From a National Institute of Standards and Technology (NIST) perspective, continuous monitoring refers to the ongoing process of observing, assessing, and tracking security-related activities and events within an information system or organization.
The goal of continuous monitoring is to maintain an accurate and up-to-date understanding of an organization's security posture and to promptly detect and respond to security threats and vulnerabilities. NIST provides guidelines and recommendations for implementing continuous monitoring as part of its broader framework for information security.
Key aspects and principles of continuous monitoring according to NIST:
Real-Time or Near Real-Time Monitoring: Continuous monitoring involves the collection of security-related data and information in real-time or near real-time. This allows organizations to have immediate visibility into security events and potential issues.
Automated Monitoring Tools: NIST emphasizes the use of automated tools and technologies to facilitate continuous monitoring. These tools can help gather, analyze, and correlate security data efficiently.
Integration with Risk Management: Continuous monitoring is closely tied to an organization's risk management processes. It helps organizations identify and assess security risks and vulnerabilities, enabling informed risk management decisions.
Security Metrics and Key Performance Indicators (KPIs): Organizations should define and track security metrics and KPIs to measure the effectiveness of security controls and the overall security posture. These metrics help in identifying trends and anomalies.
Incident Detection and Response: Continuous monitoring aids in the early detection of security incidents, including cyberattacks, data breaches, and unauthorized access. Rapid incident response is a critical component of the continuous monitoring process.
Security Compliance: Continuous monitoring helps organizations maintain compliance with security policies, standards, and regulations. It enables organizations to demonstrate adherence to security requirements over time.
Asset Inventory: Maintaining an accurate inventory of information assets, including hardware, software, and data, is essential for continuous monitoring. This inventory assists in identifying vulnerabilities and ensuring that security controls are applied to all assets.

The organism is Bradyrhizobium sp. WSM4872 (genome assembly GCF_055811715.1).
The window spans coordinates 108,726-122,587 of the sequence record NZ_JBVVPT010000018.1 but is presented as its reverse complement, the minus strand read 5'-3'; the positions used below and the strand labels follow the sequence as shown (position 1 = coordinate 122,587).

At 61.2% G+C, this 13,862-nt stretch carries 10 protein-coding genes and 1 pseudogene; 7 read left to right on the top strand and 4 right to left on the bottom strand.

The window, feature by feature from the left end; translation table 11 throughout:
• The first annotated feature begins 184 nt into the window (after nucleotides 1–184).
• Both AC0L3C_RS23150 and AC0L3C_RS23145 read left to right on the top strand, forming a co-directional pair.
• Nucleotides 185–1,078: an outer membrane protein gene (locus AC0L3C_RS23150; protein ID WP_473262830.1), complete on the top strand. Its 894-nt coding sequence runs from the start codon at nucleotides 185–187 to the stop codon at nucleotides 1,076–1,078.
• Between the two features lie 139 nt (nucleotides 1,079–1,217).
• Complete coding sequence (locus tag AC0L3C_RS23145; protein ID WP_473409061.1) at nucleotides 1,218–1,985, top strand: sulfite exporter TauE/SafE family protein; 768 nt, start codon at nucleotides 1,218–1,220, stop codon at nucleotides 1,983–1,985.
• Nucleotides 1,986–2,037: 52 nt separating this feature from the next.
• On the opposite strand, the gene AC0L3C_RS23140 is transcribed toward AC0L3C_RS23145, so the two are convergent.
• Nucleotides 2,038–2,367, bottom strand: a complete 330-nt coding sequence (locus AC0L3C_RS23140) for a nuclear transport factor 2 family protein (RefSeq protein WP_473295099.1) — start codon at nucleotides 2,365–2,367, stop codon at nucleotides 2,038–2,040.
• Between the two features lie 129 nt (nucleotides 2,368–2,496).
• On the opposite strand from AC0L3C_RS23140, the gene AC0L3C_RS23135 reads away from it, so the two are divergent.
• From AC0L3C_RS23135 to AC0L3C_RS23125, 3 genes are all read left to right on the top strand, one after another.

Security Information and Event Management (SIEM): SIEM systems are often used to centralize and automate the collection, analysis, and correlation of security data from various sources, making them a valuable component of continuous monitoring.
Reporting and Documentation: Continuous monitoring generates reports and documentation that are used for various purposes, including risk management, compliance reporting, and security incident analysis.
Feedback Loop: Continuous monitoring is not a static process; it involves a feedback loop where findings and insights are used to improve security controls, policies, and procedures continuously.
NIST's guidance on continuous monitoring can be found in publications such as NIST Special Publication 800-137, "Information Security Continuous Monitoring (ISCM) for Federal Information Systems and Organizations." These guidelines are particularly relevant for federal agencies and organizations that need to adhere to NIST's security standards and requirements.
Implementing continuous monitoring practices helps organizations stay vigilant against evolving cybersecurity threats and maintain a proactive approach to information security.
Specifically, Per CA-7 of NIST SP 800-53, organizations are to “Develop a system-level continuous monitoring strategy and implement continuous monitoring in accordance with the organization-level continuous monitoring strategy…”. The keyword here is “develop”, which means you need a program in place for CA-7.
We have years of experience working within the broader federal agency apparatus in helping federal contractors develop high-quality, well-written, policies and procedures and additional NIST RMF information security and privacy materials. Our NIST RMF information security and privacy policies, procedures, programs, and plans have been used by thousands of federal contractors in helping organizations develop customized documentation for their growing security and compliance needs.
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